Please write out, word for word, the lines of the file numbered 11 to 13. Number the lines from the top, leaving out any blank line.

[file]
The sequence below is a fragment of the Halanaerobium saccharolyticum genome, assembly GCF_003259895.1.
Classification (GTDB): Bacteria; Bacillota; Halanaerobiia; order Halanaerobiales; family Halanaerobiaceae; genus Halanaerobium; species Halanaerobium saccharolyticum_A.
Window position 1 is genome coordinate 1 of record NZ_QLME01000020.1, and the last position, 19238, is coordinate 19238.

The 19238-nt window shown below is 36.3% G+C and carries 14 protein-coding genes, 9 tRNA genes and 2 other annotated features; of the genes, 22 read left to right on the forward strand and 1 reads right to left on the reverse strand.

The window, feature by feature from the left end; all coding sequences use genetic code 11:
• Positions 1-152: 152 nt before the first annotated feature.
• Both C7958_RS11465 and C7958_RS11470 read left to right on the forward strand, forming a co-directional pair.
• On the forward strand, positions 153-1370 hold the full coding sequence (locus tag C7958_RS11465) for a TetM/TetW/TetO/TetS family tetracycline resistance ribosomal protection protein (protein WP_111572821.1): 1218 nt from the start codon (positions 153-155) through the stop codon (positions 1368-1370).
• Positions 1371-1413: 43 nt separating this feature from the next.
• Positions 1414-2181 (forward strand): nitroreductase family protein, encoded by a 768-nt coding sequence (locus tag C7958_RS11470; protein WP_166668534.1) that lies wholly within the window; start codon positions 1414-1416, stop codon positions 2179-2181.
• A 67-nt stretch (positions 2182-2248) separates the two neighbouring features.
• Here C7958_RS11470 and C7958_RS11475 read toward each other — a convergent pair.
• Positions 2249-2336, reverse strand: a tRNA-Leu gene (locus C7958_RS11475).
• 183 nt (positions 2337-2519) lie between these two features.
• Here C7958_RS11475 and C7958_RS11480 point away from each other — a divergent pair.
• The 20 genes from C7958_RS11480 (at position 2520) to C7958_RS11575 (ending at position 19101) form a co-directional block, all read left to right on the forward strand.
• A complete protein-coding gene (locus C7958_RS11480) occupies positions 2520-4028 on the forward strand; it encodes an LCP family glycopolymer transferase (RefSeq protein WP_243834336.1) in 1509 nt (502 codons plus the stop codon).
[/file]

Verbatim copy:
• A 67-nt stretch (positions 2182-2248) separates the two neighbouring features.
• Here C7958_RS11470 and C7958_RS11475 read toward each other — a convergent pair.
• Positions 2249-2336, reverse strand: a tRNA-Leu gene (locus C7958_RS11475).